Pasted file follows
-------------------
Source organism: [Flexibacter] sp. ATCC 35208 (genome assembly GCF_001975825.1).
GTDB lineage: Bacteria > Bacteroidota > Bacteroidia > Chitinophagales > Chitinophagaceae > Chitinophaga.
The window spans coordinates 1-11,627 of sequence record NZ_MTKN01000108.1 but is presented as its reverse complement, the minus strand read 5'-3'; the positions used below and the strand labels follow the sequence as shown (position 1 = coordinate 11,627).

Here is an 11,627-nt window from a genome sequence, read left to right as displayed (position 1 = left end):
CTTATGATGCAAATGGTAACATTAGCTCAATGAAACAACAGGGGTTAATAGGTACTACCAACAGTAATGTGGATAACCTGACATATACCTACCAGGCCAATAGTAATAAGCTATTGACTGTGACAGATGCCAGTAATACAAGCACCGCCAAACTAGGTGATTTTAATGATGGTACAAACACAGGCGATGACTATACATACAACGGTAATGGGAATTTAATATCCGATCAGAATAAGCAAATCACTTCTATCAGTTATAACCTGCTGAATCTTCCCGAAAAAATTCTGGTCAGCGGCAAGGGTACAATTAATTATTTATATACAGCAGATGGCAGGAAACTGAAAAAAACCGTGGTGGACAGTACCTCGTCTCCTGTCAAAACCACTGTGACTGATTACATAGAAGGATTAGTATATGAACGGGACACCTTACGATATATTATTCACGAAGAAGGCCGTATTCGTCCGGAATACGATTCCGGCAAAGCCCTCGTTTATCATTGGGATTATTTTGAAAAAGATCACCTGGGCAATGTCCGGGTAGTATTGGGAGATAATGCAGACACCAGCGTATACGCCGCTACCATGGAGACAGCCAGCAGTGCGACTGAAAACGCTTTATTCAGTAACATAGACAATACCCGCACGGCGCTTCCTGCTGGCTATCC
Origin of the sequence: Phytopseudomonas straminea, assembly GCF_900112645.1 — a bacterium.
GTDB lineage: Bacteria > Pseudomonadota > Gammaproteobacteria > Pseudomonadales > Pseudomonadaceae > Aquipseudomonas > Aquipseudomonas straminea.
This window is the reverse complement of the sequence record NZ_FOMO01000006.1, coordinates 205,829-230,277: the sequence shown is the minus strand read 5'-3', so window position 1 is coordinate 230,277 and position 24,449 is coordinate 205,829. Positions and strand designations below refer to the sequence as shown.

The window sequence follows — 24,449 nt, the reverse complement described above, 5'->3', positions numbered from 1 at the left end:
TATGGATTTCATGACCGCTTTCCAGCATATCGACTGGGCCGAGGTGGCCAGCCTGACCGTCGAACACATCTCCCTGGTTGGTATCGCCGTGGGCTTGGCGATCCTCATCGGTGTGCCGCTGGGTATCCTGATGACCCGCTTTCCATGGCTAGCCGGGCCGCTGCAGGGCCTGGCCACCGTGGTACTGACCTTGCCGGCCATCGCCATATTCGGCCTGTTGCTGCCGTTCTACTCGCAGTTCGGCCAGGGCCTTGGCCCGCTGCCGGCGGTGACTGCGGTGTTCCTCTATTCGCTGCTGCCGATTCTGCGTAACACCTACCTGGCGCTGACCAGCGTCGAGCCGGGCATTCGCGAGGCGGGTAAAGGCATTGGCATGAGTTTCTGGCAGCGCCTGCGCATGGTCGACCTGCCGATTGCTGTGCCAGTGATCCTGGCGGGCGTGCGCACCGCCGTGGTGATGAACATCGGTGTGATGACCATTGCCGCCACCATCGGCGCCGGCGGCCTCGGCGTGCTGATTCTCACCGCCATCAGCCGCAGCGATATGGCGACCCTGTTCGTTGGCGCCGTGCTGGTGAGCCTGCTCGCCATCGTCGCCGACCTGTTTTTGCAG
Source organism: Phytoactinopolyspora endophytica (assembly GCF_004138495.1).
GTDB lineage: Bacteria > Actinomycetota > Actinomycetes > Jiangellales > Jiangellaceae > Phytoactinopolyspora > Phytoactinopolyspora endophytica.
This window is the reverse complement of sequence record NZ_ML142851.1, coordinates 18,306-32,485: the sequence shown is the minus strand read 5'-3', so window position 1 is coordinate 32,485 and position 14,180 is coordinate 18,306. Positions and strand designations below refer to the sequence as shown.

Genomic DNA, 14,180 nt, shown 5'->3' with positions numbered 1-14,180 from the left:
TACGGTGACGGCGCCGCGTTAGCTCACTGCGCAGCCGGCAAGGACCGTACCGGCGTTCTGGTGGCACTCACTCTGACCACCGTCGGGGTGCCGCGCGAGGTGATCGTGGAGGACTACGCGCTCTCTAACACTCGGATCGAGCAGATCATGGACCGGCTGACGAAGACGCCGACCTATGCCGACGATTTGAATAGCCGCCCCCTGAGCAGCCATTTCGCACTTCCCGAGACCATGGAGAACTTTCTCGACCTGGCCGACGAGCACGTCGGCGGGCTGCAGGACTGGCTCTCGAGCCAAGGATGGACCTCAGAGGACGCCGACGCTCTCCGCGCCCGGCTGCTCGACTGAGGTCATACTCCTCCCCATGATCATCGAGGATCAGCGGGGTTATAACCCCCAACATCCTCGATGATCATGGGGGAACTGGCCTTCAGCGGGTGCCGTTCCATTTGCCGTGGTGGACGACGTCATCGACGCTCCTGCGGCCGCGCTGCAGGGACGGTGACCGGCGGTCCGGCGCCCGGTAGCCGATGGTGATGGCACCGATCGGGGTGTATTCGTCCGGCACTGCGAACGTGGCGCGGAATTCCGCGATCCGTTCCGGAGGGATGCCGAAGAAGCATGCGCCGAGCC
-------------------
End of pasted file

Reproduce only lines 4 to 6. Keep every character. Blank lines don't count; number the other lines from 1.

Here is an 11,627-nt window from a genome sequence, read left to right as displayed (position 1 = left end):
CTTATGATGCAAATGGTAACATTAGCTCAATGAAACAACAGGGGTTAATAGGTACTACCAACAGTAATGTGGATAACCTGACATATACCTACCAGGCCAATAGTAATAAGCTATTGACTGTGACAGATGCCAGTAATACAAGCACCGCCAAACTAGGTGATTTTAATGATGGTACAAACACAGGCGATGACTATACATACAACGGTAATGGGAATTTAATATCCGATCAGAATAAGCAAATCACTTCTATCAGTTATAACCTGCTGAATCTTCCCGAAAAAATTCTGGTCAGCGGCAAGGGTACAATTAATTATTTATATACAGCAGATGGCAGGAAACTGAAAAAAACCGTGGTGGACAGTACCTCGTCTCCTGTCAAAACCACTGTGACTGATTACATAGAAGGATTAGTATATGAACGGGACACCTTACGATATATTATTCACGAAGAAGGCCGTATTCGTCCGGAATACGATTCCGGCAAAGCCCTCGTTTATCATTGGGATTATTTTGAAAAAGATCACCTGGGCAATGTCCGGGTAGTATTGGGAGATAATGCAGACACCAGCGTATACGCCGCTACCATGGAGACAGCCAGCAGTGCGACTGAAAACGCTTTATTCAGTAACATAGACAATACCCGCACGGCGCTTCCTGCTGGCTATCC
Origin of the sequence: Phytopseudomonas straminea, assembly GCF_900112645.1 — a bacterium.